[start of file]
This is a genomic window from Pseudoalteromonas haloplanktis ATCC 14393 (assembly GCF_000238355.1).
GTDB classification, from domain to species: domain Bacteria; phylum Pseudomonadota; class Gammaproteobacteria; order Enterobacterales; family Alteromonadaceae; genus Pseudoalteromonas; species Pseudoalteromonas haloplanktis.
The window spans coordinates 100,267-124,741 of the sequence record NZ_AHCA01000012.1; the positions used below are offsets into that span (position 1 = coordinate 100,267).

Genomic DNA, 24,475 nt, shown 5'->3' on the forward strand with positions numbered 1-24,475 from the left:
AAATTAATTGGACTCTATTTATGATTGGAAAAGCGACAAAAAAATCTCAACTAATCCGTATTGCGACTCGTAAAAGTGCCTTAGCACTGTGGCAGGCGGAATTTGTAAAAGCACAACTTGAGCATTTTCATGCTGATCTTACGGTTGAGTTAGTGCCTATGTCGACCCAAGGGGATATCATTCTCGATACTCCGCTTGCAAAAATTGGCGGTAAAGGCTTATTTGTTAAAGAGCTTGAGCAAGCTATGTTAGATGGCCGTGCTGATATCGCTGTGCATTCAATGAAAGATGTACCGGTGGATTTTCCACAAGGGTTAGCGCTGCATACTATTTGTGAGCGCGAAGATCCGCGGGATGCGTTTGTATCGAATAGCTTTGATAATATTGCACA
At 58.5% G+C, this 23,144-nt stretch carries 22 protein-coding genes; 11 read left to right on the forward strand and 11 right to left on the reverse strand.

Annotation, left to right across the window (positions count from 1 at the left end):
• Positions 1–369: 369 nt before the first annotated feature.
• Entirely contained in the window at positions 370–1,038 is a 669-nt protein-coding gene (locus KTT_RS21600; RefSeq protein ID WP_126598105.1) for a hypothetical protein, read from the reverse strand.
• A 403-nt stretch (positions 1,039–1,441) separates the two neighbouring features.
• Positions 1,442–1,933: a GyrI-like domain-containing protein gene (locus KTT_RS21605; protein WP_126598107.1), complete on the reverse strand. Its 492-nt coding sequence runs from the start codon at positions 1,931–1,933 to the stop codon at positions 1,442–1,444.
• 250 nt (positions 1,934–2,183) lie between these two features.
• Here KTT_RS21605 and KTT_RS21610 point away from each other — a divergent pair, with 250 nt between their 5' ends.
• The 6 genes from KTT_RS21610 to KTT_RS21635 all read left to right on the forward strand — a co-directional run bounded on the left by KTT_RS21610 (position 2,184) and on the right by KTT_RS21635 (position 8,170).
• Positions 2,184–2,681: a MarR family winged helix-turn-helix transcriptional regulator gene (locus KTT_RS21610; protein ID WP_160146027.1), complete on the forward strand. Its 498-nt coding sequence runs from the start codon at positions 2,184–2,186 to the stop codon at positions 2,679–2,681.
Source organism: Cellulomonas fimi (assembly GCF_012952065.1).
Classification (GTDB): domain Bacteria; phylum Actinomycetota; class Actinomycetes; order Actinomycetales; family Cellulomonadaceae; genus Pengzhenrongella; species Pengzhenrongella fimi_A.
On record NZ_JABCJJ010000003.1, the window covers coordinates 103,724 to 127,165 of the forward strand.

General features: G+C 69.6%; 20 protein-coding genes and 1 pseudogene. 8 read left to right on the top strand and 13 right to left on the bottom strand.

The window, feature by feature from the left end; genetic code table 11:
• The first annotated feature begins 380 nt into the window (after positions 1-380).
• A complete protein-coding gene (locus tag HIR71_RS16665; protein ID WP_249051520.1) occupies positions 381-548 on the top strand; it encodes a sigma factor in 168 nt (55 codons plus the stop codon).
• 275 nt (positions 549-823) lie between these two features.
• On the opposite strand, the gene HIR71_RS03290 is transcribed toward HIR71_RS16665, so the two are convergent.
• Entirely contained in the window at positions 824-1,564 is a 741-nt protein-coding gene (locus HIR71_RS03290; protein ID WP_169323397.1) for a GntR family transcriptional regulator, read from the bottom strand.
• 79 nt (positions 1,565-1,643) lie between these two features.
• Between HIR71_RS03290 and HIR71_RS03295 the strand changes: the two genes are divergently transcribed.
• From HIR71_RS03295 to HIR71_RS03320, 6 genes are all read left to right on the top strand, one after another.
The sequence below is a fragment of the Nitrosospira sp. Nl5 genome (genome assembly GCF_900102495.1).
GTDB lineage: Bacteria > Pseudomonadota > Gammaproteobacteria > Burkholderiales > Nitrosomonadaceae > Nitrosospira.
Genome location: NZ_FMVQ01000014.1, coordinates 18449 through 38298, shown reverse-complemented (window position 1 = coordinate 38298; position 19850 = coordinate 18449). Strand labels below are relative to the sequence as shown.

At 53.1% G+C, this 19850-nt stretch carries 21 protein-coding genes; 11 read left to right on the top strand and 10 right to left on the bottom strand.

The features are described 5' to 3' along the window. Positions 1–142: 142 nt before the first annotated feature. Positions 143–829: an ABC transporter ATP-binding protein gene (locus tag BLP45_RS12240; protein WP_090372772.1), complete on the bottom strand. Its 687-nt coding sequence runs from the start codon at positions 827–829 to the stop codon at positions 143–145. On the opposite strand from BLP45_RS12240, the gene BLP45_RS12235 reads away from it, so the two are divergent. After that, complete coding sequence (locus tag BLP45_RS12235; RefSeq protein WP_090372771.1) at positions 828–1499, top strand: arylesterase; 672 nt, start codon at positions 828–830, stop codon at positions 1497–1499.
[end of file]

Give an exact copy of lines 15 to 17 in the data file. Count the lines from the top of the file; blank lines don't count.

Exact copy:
• Positions 2,184–2,681: a MarR family winged helix-turn-helix transcriptional regulator gene (locus KTT_RS21610; protein ID WP_160146027.1), complete on the forward strand. Its 498-nt coding sequence runs from the start codon at positions 2,184–2,186 to the stop codon at positions 2,679–2,681.
Source organism: Cellulomonas fimi (assembly GCF_012952065.1).
Classification (GTDB): domain Bacteria; phylum Actinomycetota; class Actinomycetes; order Actinomycetales; family Cellulomonadaceae; genus Pengzhenrongella; species Pengzhenrongella fimi_A.